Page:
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Ask the iTunes Guy: Of missing genres and artist sorting

Kirk McElhearn | Jan. 5, 2015
Kirk McElhearn starts the new year by answering your iTunes-related questions.

In this week's column, I examine a host of iTunes questions. I look at a bug in iTunes 12, where deleting the genre tag creates a blank genre. I discuss an issue where a reader couldn't import AAC files into iTunes. I explain how to combine a pre-ordered single with an album. And I show how to sort artists by their last name.

Editing genre tags
Q: I've noticed a new behavior with editing the Genre tag in iTunes 12. Previously, when I wanted to remove a Genre tag and not reassign it (keep it blank), deleting the genre tag from the Info window worked just fine--there was no genre assigned. Now, when I delete the genre, the track has a blank genre. Is there any way to fix this?

I contacted the reader and he explained that he likes to have some of his music with no assigned genre tag so that he can use smart playlists to find certain tracks that do have assigned genres. I followed the steps he'd taken and, indeed, the genres were not empty in tracks I changed. When deleting the Genre tag, iTunes replaced it with eight spaces, rather than nothing. I explain this more in an article on my website.

As near as I can tell, this is a bug. There are a couple of workarounds. If you edit each track individually, you can correctly delete the Genre tag. Or, you can delete it in the old Info window. To do that, hold down the Option key, right-click the track, and select Get Info for multiple tracks. The old Info window appears. Now delete the tag. Or, you can use an AppleScript that Doug Adams whipped up, which deletes the Genre tag correctly.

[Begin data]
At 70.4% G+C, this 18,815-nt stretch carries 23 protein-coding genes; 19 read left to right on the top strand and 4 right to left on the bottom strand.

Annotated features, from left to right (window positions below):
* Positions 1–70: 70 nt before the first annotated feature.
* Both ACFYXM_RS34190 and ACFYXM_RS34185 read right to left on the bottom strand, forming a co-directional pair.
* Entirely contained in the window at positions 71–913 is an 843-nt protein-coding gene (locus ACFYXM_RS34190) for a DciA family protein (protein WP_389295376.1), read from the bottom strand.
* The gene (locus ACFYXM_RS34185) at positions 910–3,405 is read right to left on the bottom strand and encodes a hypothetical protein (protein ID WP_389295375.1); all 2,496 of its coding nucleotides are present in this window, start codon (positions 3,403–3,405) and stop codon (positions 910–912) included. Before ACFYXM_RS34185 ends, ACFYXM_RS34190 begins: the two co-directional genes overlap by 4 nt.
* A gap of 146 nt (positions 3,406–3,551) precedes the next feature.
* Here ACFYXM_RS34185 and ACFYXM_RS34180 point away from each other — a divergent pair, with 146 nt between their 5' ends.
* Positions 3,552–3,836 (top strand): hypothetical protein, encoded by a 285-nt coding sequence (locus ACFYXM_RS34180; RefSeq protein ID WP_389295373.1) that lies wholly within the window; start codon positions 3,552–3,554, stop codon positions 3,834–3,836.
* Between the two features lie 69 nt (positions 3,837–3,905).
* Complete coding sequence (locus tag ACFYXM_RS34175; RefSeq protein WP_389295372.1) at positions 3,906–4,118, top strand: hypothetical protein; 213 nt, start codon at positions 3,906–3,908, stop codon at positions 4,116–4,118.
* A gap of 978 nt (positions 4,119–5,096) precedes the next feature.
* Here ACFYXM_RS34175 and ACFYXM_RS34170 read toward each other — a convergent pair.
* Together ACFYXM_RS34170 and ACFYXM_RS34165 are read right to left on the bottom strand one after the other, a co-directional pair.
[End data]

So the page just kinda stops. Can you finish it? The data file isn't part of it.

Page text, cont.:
Not all AAC files are iTunes-compatible
Q: After spending 12 hours converting the MP3 files on my PC to the AAC format, I discovered that iTunes doesn't accept AAC files converted by other software. It refused to add my files. How can I convert my existing MP3 files?
iTunes does not refuse AAC files converted with other software. The problem here was that the user chose a different type of AAC file; one with the .aac extension. He sent me a file and I found that he had converted them to ADTS (Audio Data Transport Stream) files, which is a format used for streaming AAC audio files. The user went back and selected M4A as the format, and all worked well.

Two things to note here. First, AAC files are not restricted to use as music files. In this case, a sort of hybrid format is used for streaming over Internet radio stations. Second, if you're not aware of it, the .m4a extension may seem surprising, especially if you know that the format you want is AAC. Audio files have an alphabet soup of formats and file extensions, and it can be quite confusing sometimes.


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